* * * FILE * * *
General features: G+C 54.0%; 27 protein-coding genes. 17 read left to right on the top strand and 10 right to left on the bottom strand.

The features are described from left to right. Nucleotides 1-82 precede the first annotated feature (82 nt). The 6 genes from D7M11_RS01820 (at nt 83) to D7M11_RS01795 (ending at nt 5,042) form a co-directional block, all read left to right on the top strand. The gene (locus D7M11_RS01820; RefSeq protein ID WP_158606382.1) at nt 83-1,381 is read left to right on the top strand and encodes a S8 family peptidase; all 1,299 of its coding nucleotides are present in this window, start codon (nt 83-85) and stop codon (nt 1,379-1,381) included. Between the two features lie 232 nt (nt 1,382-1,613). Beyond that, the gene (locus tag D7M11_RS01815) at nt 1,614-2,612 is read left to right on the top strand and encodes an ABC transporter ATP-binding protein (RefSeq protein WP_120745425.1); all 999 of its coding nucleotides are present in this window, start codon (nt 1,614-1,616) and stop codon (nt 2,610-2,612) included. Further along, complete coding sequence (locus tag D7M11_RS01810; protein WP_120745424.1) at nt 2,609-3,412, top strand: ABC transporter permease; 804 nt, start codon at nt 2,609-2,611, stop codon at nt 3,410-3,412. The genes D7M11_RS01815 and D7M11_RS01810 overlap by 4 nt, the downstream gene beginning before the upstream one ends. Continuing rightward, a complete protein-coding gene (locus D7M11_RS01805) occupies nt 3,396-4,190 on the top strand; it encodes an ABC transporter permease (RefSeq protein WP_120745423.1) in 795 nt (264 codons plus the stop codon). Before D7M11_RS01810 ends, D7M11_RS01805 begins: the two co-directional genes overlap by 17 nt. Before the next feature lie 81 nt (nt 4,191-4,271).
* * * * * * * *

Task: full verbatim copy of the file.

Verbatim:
General features: G+C 54.0%; 27 protein-coding genes. 17 read left to right on the top strand and 10 right to left on the bottom strand.

The features are described from left to right. Nucleotides 1-82 precede the first annotated feature (82 nt). The 6 genes from D7M11_RS01820 (at nt 83) to D7M11_RS01795 (ending at nt 5,042) form a co-directional block, all read left to right on the top strand. The gene (locus D7M11_RS01820; RefSeq protein ID WP_158606382.1) at nt 83-1,381 is read left to right on the top strand and encodes a S8 family peptidase; all 1,299 of its coding nucleotides are present in this window, start codon (nt 83-85) and stop codon (nt 1,379-1,381) included. Between the two features lie 232 nt (nt 1,382-1,613). Beyond that, the gene (locus tag D7M11_RS01815) at nt 1,614-2,612 is read left to right on the top strand and encodes an ABC transporter ATP-binding protein (RefSeq protein WP_120745425.1); all 999 of its coding nucleotides are present in this window, start codon (nt 1,614-1,616) and stop codon (nt 2,610-2,612) included. Further along, complete coding sequence (locus tag D7M11_RS01810; protein WP_120745424.1) at nt 2,609-3,412, top strand: ABC transporter permease; 804 nt, start codon at nt 2,609-2,611, stop codon at nt 3,410-3,412. The genes D7M11_RS01815 and D7M11_RS01810 overlap by 4 nt, the downstream gene beginning before the upstream one ends. Continuing rightward, a complete protein-coding gene (locus D7M11_RS01805) occupies nt 3,396-4,190 on the top strand; it encodes an ABC transporter permease (RefSeq protein WP_120745423.1) in 795 nt (264 codons plus the stop codon). Before D7M11_RS01810 ends, D7M11_RS01805 begins: the two co-directional genes overlap by 17 nt. Before the next feature lie 81 nt (nt 4,191-4,271).